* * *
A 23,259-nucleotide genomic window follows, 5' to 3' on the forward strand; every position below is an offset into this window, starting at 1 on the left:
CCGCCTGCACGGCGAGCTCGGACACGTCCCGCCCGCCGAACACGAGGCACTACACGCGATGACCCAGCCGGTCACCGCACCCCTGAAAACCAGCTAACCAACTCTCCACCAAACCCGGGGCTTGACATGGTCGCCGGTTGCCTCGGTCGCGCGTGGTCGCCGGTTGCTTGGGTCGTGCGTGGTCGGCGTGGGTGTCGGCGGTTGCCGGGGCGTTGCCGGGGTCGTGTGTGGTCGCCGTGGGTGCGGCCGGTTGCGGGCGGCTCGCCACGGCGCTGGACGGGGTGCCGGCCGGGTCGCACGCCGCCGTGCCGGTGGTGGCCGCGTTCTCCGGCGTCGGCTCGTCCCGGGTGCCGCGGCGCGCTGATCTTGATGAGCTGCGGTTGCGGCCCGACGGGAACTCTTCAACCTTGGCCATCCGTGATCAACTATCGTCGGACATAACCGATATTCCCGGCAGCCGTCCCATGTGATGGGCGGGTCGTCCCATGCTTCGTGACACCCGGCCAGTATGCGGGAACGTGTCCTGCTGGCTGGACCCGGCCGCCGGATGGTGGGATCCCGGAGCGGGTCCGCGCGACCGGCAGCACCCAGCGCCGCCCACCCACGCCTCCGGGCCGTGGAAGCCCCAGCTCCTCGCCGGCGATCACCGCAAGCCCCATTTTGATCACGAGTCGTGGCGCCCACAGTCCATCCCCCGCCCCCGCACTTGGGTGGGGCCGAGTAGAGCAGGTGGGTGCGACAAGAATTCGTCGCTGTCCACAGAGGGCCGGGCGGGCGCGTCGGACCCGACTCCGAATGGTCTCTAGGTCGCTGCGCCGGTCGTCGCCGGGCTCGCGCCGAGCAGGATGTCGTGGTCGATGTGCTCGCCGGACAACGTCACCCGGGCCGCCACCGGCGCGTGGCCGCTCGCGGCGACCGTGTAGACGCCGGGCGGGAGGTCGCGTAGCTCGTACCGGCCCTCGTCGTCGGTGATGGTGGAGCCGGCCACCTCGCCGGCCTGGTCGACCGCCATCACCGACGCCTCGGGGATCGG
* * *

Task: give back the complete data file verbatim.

A 23,259-nucleotide genomic window follows, 5' to 3' on the forward strand; every position below is an offset into this window, starting at 1 on the left:
CCGCCTGCACGGCGAGCTCGGACACGTCCCGCCCGCCGAACACGAGGCACTACACGCGATGACCCAGCCGGTCACCGCACCCCTGAAAACCAGCTAACCAACTCTCCACCAAACCCGGGGCTTGACATGGTCGCCGGTTGCCTCGGTCGCGCGTGGTCGCCGGTTGCTTGGGTCGTGCGTGGTCGGCGTGGGTGTCGGCGGTTGCCGGGGCGTTGCCGGGGTCGTGTGTGGTCGCCGTGGGTGCGGCCGGTTGCGGGCGGCTCGCCACGGCGCTGGACGGGGTGCCGGCCGGGTCGCACGCCGCCGTGCCGGTGGTGGCCGCGTTCTCCGGCGTCGGCTCGTCCCGGGTGCCGCGGCGCGCTGATCTTGATGAGCTGCGGTTGCGGCCCGACGGGAACTCTTCAACCTTGGCCATCCGTGATCAACTATCGTCGGACATAACCGATATTCCCGGCAGCCGTCCCATGTGATGGGCGGGTCGTCCCATGCTTCGTGACACCCGGCCAGTATGCGGGAACGTGTCCTGCTGGCTGGACCCGGCCGCCGGATGGTGGGATCCCGGAGCGGGTCCGCGCGACCGGCAGCACCCAGCGCCGCCCACCCACGCCTCCGGGCCGTGGAAGCCCCAGCTCCTCGCCGGCGATCACCGCAAGCCCCATTTTGATCACGAGTCGTGGCGCCCACAGTCCATCCCCCGCCCCCGCACTTGGGTGGGGCCGAGTAGAGCAGGTGGGTGCGACAAGAATTCGTCGCTGTCCACAGAGGGCCGGGCGGGCGCGTCGGACCCGACTCCGAATGGTCTCTAGGTCGCTGCGCCGGTCGTCGCCGGGCTCGCGCCGAGCAGGATGTCGTGGTCGATGTGCTCGCCGGACAACGTCACCCGGGCCGCCACCGGCGCGTGGCCGCTCGCGGCGACCGTGTAGACGCCGGGCGGGAGGTCGCGTAGCTCGTACCGGCCCTCGTCGTCGGTGATGGTGGAGCCGGCCACCTCGCCGGCCTGGTCGACCGCCATCACCGACGCCTCGGGGATCGG